He said: “Sanitation is an essential ingredient to children’s survival and development, as it could reduce the severity and impact of malnutrition. It can also help in reducing the spread of intestinal worms, as well as promoting dignity and boosting safety, particularly among women and children.”
A communication specialist with UNICEF, Dr. Geoffrey Njoku, urged the media to step up reportage of issues around sanitation, as well as sensitise people on the need to shun open defecation and imbibe use of toilets. He urged the media to create awareness on the benefits of cleanliness and the dangers of open defecation to people’s health and wellbeing.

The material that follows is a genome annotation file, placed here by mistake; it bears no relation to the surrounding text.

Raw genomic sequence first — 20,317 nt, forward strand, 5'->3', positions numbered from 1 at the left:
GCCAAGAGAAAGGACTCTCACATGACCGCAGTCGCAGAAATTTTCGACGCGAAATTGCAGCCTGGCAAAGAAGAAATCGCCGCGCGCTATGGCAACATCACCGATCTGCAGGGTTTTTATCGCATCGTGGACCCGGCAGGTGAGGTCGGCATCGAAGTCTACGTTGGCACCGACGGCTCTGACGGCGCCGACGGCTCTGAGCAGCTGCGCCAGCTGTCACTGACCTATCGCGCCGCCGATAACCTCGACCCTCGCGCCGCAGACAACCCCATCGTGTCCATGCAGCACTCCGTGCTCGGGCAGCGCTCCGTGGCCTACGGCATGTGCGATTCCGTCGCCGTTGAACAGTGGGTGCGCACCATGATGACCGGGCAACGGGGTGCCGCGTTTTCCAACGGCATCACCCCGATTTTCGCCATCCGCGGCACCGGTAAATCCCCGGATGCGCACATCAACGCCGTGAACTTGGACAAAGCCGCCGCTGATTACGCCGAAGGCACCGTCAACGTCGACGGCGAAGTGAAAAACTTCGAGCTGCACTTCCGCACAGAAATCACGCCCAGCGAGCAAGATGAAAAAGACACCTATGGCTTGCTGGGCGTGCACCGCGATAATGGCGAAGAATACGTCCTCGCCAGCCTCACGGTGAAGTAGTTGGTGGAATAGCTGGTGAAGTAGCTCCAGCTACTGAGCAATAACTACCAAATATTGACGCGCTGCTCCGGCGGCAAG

On the way forward, Mr. Ogunjobi said the country needs two million toilets per year between 2019 and 2025 to get the 47 million Nigerians to use toilets, to achieve the target of Universal Basic Sanitation.
He said: “Based on empirical study, every naira invested in water and sanitation sector results in economic benefit that ranges from N1, 080 to N12, 240. The gains come through savings in healthcare costs, increased productivity, and entrepreneurial opportunities for the sanitation market.”
Mrs. Blessing Ejiofor, UNICEF Communications Officer, did some brainstorming with stakeholders. She also urged the media to look for areas that will assist in ending open defecation.
Speaking on the journey so far, Mrs. Opara Chijioma from the Federal Ministry of Water Resources, said the government had developed strategies to combat the scourge of open defecation. She disclosed that technical committees had been constituted for Clean Up Nigeria Campaign and that the government should legislate on it to stop the ugly trend.